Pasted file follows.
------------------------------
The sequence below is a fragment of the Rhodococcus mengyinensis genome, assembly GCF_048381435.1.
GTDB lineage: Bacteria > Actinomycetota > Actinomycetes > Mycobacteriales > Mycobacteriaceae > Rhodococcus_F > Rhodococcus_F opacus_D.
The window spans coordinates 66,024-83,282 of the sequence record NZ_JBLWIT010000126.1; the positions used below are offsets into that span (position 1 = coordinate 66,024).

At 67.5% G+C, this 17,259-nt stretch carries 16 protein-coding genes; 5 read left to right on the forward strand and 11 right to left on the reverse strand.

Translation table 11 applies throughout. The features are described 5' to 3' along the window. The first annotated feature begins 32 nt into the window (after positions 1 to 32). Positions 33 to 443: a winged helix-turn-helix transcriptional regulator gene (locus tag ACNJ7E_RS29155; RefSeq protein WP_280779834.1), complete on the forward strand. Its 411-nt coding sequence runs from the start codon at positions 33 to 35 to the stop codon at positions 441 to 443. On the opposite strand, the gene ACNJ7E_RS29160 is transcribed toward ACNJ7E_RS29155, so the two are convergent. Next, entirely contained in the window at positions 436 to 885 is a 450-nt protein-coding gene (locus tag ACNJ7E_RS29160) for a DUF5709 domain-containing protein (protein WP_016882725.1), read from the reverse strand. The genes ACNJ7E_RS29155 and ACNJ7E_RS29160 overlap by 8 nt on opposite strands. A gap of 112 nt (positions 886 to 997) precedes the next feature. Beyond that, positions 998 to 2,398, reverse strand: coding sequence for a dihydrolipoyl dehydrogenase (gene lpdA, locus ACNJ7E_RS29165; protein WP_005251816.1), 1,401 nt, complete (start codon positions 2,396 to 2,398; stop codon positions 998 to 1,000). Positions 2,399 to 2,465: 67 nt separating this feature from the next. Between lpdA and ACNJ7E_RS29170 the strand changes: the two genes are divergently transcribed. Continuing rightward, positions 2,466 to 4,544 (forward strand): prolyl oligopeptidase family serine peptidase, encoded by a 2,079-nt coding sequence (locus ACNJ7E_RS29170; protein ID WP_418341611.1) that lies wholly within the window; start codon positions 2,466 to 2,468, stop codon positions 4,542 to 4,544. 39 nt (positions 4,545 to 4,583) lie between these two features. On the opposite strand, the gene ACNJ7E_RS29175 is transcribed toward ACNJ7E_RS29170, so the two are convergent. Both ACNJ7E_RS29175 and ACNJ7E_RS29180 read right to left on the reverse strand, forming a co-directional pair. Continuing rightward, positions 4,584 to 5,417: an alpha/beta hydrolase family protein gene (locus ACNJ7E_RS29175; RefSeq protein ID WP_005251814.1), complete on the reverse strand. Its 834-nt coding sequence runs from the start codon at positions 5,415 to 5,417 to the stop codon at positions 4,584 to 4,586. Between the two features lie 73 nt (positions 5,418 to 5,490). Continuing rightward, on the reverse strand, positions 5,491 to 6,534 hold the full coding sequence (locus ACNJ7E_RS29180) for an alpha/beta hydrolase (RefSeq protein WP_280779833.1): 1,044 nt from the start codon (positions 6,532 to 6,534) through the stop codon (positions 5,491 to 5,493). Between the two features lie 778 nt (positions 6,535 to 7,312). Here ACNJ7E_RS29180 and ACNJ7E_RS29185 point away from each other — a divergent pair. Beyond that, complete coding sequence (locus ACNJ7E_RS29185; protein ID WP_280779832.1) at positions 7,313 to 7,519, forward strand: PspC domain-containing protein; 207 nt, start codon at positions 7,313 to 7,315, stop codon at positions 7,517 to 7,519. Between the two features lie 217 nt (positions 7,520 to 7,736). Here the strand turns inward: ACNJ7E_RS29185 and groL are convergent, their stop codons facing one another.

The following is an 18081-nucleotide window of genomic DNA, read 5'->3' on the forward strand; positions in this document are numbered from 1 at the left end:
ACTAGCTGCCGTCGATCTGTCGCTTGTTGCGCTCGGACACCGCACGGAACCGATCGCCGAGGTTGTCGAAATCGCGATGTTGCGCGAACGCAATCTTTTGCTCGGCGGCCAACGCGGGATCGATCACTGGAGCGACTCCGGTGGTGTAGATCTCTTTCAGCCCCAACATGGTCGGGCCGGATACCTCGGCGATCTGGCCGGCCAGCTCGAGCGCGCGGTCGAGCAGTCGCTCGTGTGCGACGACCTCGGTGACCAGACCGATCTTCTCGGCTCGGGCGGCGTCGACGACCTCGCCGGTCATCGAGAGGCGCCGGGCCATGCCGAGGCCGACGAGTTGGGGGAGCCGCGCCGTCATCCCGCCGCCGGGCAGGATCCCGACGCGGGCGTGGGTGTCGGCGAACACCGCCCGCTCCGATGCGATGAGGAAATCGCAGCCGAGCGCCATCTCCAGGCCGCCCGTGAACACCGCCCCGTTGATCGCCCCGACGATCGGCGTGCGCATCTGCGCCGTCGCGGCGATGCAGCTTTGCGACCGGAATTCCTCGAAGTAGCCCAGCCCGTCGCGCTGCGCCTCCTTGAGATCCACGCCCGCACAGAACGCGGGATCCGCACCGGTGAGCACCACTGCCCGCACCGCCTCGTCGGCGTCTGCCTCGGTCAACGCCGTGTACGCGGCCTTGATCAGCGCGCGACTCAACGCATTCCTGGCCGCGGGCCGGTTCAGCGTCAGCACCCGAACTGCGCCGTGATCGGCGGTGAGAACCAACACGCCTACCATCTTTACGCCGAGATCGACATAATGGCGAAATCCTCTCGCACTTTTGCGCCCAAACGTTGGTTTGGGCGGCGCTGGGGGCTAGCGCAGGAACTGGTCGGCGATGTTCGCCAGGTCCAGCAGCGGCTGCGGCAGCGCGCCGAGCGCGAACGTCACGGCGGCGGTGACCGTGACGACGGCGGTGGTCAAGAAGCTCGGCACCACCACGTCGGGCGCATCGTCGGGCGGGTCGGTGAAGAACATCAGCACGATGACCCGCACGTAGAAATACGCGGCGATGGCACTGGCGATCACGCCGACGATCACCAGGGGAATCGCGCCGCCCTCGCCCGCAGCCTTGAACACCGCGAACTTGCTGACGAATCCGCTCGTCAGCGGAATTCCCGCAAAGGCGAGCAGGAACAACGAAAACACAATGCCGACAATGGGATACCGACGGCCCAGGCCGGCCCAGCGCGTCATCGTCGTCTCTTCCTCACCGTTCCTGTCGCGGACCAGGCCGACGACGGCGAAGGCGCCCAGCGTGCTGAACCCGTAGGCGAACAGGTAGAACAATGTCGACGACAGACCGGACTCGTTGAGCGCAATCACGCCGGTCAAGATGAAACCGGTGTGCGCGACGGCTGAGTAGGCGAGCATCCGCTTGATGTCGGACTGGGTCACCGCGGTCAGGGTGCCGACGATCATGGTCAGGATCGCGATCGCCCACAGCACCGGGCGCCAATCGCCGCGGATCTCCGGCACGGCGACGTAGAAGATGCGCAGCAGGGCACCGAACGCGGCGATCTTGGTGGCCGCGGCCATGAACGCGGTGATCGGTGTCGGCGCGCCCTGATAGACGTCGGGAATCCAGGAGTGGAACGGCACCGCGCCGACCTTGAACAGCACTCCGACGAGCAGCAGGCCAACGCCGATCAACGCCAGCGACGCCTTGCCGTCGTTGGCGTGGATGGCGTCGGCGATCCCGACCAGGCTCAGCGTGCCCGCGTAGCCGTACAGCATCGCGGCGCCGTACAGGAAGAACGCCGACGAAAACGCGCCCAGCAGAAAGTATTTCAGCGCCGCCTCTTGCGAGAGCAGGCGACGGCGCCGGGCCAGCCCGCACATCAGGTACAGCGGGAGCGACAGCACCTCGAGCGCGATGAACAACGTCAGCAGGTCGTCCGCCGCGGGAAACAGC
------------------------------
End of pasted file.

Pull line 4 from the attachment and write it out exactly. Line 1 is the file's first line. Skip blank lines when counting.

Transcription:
At 67.5% G+C, this 17,259-nt stretch carries 16 protein-coding genes; 5 read left to right on the forward strand and 11 right to left on the reverse strand.